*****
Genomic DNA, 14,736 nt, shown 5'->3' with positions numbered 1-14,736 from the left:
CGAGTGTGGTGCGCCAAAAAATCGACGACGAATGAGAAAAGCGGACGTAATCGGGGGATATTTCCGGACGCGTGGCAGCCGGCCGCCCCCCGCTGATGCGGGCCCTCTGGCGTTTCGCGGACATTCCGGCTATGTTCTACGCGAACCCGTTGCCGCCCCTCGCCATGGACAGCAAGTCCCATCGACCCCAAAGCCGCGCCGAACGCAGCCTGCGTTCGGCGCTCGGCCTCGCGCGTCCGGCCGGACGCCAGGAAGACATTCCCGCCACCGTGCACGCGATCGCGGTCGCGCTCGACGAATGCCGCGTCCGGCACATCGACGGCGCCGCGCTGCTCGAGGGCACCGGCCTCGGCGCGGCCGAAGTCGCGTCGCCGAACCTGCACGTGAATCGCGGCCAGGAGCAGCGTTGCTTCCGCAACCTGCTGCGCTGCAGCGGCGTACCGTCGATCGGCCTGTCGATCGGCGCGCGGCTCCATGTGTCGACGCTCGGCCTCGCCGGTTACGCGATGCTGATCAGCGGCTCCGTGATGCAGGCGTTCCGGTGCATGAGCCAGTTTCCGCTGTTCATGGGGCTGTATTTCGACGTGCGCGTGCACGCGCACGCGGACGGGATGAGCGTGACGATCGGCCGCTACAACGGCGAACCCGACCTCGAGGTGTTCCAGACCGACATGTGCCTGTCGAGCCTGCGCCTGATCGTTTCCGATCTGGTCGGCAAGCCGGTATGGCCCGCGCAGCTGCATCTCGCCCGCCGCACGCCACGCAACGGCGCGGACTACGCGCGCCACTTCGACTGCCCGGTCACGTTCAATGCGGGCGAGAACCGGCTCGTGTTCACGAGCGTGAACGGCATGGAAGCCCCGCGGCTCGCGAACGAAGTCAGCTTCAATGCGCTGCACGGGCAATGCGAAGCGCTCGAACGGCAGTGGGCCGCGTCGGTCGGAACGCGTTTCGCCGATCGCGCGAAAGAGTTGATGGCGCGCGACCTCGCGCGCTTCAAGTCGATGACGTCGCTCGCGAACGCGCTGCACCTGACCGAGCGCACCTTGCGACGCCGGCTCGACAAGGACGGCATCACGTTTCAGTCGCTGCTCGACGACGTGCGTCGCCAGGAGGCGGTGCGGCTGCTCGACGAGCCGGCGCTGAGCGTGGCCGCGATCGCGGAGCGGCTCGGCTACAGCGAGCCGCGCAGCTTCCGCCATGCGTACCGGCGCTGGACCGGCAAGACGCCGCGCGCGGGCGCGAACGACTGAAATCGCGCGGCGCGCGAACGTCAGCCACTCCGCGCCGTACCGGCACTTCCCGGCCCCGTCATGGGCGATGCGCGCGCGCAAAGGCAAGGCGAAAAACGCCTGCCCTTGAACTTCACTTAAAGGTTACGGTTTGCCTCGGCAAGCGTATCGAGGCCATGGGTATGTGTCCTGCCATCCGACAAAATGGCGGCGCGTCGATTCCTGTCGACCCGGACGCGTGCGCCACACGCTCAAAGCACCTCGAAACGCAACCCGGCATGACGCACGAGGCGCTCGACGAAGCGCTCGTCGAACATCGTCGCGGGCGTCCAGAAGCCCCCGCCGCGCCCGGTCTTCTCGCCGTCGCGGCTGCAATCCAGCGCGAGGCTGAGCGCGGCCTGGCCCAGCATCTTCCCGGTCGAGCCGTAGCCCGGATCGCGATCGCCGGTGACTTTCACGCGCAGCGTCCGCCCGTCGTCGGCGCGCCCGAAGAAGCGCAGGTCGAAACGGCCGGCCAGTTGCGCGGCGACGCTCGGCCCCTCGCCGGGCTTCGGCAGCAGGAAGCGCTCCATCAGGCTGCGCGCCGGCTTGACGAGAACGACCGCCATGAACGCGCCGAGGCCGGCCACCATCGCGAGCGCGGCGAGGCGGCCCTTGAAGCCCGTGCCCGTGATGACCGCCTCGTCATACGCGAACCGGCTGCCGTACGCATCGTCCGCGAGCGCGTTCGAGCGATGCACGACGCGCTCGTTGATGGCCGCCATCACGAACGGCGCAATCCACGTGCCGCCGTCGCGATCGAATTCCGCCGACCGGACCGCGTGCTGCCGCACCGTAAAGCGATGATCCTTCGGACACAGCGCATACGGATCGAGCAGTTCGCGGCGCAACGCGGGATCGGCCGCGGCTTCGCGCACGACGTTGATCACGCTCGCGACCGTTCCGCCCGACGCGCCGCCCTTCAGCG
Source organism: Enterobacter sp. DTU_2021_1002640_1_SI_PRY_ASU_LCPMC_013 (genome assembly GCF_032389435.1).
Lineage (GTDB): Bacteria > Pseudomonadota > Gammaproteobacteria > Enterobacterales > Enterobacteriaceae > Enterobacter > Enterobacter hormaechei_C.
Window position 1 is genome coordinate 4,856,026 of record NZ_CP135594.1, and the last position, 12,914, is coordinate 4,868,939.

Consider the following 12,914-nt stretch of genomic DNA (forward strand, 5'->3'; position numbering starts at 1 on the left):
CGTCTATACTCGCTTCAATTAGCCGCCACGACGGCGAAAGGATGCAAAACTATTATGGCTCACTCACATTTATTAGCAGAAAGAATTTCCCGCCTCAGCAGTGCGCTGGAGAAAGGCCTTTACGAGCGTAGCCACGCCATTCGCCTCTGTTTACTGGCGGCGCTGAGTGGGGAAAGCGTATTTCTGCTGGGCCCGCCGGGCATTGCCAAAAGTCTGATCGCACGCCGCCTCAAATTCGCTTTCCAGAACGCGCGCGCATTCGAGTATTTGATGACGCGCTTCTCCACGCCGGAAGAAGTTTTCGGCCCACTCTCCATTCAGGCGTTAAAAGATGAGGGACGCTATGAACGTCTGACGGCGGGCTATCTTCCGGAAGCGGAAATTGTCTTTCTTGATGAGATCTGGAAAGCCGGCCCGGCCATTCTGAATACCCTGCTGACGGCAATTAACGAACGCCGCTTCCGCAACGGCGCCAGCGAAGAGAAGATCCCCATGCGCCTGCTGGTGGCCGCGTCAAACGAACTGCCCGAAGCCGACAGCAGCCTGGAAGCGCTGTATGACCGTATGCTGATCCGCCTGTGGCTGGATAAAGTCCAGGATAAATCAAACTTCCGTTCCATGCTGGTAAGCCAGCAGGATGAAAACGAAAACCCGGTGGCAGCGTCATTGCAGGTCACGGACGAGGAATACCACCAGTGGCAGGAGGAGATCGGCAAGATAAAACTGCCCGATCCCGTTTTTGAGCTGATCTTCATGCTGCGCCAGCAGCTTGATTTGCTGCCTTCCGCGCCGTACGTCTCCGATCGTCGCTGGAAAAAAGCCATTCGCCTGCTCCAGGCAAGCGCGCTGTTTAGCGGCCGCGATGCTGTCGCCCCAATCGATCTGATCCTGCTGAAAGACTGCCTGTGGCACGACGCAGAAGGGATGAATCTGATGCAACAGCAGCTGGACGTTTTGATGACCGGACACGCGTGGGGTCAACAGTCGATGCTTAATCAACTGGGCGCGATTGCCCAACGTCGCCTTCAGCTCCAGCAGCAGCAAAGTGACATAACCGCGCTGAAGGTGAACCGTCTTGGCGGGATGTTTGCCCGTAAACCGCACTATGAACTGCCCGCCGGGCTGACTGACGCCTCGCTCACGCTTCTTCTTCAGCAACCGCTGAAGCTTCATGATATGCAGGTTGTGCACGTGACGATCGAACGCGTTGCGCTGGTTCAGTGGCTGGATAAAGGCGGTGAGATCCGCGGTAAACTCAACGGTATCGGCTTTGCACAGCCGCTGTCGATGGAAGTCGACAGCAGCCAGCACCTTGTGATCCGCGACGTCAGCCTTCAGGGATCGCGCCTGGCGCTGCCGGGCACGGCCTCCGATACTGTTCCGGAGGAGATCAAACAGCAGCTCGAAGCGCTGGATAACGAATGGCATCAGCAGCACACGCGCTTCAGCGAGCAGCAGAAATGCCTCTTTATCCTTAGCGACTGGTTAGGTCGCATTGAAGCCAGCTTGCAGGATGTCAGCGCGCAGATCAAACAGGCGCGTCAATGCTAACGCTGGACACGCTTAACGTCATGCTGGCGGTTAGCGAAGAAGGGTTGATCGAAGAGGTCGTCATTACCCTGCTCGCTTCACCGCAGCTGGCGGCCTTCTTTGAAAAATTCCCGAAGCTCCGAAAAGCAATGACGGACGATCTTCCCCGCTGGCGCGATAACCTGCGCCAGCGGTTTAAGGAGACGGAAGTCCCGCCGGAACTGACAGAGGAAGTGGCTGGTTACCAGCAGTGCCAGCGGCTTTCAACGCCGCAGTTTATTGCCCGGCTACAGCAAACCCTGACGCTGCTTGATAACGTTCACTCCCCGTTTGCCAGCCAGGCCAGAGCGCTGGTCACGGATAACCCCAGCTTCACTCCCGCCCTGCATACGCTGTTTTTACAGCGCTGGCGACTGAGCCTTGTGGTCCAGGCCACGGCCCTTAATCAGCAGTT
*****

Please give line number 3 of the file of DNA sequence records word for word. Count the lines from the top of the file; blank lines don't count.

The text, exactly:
Source organism: Enterobacter sp. DTU_2021_1002640_1_SI_PRY_ASU_LCPMC_013 (genome assembly GCF_032389435.1).